Nearly 90 percent of online shopping orders are abandoned, according to Statista. The results vary by industry, with automotive crossing the 96 percent mark and insurance just below 68 percent. While it may seem grim either way, it presents a huge opportunity for savvy digital marketers. Maybe the customer got distracted, the price or shipping was too high, or they simply wanted to hold the item in their cart for later purchase. In any case, you can spur them to action with an offer they can’t refuse. Experiment with what works for your audience, but consider options like free shipping, a discount, or a gift for those who complete the purchase within 24 hours.

2. Reactivate Dormant Accounts

Somewhere between 20 and 30 percent of your email list will decay each year per Stirista. While it may be more challenging in the B2C sector, it’s still a major problem in B2B marketing too. People change jobs. Your engaged audience will lose interest or move on to other things—especially if your product or service isn’t one they’ll often need. For the sake of maintaining your sender reputation and avoiding spam filters, you can’t keep sending to accounts that aren’t even opening your messages, but you also don’t want to remove email addresses unless they’re bouncing without trying to salvage them.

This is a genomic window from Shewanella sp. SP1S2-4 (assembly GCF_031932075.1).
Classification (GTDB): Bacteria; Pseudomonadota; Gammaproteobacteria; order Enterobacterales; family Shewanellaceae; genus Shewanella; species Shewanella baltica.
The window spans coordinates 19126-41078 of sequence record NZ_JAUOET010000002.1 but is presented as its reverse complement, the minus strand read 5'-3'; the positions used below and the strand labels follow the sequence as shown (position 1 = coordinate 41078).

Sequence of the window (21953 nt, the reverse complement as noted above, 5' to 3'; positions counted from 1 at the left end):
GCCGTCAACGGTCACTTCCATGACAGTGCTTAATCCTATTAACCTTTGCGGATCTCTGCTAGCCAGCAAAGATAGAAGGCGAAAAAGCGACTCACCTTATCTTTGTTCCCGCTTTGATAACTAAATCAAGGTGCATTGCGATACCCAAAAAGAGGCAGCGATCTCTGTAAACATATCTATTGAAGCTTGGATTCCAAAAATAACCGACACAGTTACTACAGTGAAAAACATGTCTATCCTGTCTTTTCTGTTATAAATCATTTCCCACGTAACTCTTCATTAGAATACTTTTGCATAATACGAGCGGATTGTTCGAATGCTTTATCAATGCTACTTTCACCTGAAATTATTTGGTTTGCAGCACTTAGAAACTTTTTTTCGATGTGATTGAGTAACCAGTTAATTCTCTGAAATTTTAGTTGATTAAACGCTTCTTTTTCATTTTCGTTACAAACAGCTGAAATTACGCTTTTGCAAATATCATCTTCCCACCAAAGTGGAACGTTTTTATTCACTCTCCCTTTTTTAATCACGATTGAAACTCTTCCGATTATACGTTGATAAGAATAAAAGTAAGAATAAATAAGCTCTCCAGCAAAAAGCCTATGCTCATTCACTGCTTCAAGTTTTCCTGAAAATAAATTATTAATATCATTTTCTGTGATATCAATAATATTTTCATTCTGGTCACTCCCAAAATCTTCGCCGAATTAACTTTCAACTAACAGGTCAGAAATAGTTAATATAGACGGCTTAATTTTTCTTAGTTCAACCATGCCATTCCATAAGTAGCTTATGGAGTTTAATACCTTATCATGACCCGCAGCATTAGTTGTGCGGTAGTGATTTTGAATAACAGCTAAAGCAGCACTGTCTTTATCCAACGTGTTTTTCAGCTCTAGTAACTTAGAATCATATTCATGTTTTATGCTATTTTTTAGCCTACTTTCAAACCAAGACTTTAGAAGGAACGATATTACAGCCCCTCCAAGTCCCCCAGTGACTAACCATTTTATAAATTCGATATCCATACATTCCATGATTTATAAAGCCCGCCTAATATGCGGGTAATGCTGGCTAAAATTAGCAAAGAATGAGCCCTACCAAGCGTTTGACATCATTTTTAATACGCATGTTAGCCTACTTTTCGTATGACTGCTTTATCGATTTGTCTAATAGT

This is where reactivation campaigns come in. You’ve probably seen some “We Miss You” and “Is This Goodbye?” emails in your inboxes. These tactics can work, but they need to be tailored more to be effective and should remind the reader of specific benefits they receive from your business and give them a compelling reason to click.

Retargeting Strategies & Examples